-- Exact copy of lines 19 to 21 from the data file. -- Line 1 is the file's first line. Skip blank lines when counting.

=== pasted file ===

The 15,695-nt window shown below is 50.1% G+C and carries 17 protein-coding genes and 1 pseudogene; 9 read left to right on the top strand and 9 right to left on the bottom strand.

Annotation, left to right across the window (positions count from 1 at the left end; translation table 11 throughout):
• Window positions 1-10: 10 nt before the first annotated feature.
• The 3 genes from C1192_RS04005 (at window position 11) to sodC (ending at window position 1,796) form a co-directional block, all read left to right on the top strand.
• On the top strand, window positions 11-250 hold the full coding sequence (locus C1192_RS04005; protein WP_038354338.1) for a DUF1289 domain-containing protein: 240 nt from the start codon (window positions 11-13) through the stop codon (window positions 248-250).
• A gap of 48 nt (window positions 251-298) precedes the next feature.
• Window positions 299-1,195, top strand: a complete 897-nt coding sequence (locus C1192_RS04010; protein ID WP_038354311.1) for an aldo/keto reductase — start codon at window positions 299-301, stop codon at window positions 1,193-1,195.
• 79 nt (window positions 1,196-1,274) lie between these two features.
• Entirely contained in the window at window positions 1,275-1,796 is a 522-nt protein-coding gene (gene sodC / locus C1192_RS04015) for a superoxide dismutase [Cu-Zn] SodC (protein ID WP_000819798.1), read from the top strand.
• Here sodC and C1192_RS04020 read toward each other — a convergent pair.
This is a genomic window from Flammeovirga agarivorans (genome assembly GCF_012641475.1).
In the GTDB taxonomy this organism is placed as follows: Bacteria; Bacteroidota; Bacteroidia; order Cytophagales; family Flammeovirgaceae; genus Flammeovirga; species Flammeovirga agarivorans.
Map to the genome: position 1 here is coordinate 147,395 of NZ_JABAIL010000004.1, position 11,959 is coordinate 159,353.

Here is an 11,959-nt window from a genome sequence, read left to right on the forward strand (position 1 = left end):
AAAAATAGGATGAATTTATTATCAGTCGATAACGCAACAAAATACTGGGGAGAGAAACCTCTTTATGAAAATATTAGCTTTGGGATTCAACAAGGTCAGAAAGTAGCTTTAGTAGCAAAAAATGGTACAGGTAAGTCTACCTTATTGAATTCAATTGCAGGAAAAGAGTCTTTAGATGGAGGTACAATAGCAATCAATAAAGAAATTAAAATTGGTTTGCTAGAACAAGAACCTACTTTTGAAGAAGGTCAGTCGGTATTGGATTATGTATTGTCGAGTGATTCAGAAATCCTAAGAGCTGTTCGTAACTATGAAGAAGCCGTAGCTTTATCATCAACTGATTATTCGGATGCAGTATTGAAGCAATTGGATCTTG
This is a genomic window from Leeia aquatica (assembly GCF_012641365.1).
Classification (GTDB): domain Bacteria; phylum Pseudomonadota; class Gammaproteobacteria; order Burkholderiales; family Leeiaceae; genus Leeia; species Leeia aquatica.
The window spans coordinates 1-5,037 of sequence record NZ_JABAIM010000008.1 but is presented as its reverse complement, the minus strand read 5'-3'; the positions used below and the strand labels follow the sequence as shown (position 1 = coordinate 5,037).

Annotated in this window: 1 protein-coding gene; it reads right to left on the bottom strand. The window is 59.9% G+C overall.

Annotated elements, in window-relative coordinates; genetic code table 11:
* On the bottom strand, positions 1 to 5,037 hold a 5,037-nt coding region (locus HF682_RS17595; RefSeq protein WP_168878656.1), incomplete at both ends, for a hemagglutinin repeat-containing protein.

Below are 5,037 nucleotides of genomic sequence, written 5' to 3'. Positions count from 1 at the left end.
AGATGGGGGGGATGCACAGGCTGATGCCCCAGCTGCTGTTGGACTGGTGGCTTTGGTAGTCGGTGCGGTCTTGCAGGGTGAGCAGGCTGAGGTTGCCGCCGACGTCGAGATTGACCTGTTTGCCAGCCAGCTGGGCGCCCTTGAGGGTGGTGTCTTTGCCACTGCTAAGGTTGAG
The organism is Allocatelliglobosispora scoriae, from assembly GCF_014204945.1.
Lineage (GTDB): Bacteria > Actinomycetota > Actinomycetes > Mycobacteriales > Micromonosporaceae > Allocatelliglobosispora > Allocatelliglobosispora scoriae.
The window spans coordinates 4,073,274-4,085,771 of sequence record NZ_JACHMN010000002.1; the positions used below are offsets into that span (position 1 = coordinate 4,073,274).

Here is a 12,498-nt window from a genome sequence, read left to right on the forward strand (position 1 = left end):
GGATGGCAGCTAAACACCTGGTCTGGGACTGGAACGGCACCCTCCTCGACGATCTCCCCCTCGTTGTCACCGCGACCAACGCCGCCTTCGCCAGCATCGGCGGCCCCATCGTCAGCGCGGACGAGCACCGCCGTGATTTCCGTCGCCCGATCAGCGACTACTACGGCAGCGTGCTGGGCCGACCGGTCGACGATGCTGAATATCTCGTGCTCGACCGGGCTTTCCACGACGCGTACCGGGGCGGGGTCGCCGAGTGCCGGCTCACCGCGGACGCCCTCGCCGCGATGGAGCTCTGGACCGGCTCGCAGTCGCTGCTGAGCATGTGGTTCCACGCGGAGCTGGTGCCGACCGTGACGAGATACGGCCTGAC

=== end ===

Annotated in this window: 1 protein-coding gene; it reads right to left on the bottom strand. The window is 59.9% G+C overall.

Annotated elements, in window-relative coordinates; genetic code table 11:
* On the bottom strand, positions 1 to 5,037 hold a 5,037-nt coding region (locus HF682_RS17595; RefSeq protein WP_168878656.1), incomplete at both ends, for a hemagglutinin repeat-containing protein.